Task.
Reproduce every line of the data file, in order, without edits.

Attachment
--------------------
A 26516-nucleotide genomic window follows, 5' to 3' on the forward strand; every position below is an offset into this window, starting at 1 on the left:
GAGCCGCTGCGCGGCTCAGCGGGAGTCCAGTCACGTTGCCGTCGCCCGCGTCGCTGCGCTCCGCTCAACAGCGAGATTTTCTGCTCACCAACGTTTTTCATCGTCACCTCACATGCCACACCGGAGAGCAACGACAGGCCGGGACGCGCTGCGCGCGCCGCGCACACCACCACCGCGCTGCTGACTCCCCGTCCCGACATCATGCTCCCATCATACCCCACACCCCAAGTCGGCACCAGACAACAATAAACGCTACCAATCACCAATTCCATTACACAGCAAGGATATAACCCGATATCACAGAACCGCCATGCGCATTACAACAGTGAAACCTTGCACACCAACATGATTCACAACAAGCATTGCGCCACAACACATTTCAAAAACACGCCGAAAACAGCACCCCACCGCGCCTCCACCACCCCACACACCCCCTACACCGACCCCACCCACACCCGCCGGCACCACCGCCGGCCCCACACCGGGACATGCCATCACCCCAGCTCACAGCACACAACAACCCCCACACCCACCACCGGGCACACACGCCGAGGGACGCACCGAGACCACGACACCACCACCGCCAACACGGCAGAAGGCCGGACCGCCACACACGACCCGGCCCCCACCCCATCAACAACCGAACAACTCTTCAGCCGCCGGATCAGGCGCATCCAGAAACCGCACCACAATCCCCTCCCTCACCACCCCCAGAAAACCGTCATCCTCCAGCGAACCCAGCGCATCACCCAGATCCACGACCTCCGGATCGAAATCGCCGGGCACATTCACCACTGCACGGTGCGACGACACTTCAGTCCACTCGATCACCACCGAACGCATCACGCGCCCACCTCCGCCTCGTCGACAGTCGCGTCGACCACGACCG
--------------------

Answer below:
A 26516-nucleotide genomic window follows, 5' to 3' on the forward strand; every position below is an offset into this window, starting at 1 on the left:
GAGCCGCTGCGCGGCTCAGCGGGAGTCCAGTCACGTTGCCGTCGCCCGCGTCGCTGCGCTCCGCTCAACAGCGAGATTTTCTGCTCACCAACGTTTTTCATCGTCACCTCACATGCCACACCGGAGAGCAACGACAGGCCGGGACGCGCTGCGCGCGCCGCGCACACCACCACCGCGCTGCTGACTCCCCGTCCCGACATCATGCTCCCATCATACCCCACACCCCAAGTCGGCACCAGACAACAATAAACGCTACCAATCACCAATTCCATTACACAGCAAGGATATAACCCGATATCACAGAACCGCCATGCGCATTACAACAGTGAAACCTTGCACACCAACATGATTCACAACAAGCATTGCGCCACAACACATTTCAAAAACACGCCGAAAACAGCACCCCACCGCGCCTCCACCACCCCACACACCCCCTACACCGACCCCACCCACACCCGCCGGCACCACCGCCGGCCCCACACCGGGACATGCCATCACCCCAGCTCACAGCACACAACAACCCCCACACCCACCACCGGGCACACACGCCGAGGGACGCACCGAGACCACGACACCACCACCGCCAACACGGCAGAAGGCCGGACCGCCACACACGACCCGGCCCCCACCCCATCAACAACCGAACAACTCTTCAGCCGCCGGATCAGGCGCATCCAGAAACCGCACCACAATCCCCTCCCTCACCACCCCCAGAAAACCGTCATCCTCCAGCGAACCCAGCGCATCACCCAGATCCACGACCTCCGGATCGAAATCGCCGGGCACATTCACCACTGCACGGTGCGACGACACTTCAGTCCACTCGATCACCACCGAACGCATCACGCGCCCACCTCCGCCTCGTCGACAGTCGCGTCGACCACGACCG